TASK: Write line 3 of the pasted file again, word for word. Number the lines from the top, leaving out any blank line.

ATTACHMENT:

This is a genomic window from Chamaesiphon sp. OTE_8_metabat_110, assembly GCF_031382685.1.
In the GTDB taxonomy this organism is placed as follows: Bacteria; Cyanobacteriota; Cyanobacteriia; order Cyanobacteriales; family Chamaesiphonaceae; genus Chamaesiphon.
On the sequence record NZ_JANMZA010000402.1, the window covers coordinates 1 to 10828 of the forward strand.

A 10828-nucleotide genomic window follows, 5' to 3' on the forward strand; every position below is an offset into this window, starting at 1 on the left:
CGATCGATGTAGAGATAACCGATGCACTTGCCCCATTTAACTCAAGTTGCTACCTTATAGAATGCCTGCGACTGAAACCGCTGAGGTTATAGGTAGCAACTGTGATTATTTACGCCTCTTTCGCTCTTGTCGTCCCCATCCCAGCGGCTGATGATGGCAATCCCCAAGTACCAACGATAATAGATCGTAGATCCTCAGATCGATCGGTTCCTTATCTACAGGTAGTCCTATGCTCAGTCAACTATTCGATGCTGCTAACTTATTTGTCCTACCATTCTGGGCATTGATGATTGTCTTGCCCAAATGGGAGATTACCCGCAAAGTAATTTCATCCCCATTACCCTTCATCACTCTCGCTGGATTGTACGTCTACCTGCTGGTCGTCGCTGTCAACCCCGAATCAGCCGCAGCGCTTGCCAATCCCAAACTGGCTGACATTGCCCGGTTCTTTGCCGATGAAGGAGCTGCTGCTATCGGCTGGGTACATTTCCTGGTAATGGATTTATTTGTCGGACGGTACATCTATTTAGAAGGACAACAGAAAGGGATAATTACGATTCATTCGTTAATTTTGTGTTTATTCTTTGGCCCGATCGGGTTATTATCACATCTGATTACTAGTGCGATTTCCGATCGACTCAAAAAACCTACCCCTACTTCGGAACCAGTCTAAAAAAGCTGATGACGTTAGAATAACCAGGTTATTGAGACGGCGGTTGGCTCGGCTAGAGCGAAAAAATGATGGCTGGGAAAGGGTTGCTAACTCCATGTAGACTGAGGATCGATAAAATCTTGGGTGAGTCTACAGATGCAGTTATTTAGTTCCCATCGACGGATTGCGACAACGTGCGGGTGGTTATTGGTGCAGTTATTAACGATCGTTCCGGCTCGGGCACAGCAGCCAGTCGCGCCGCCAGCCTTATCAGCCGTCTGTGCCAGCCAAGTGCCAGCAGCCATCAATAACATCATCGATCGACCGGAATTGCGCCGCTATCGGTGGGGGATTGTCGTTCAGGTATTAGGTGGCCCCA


On the sequence record NZ_JANMZA010000402.1, the window covers coordinates 1 to 10828 of the forward strand.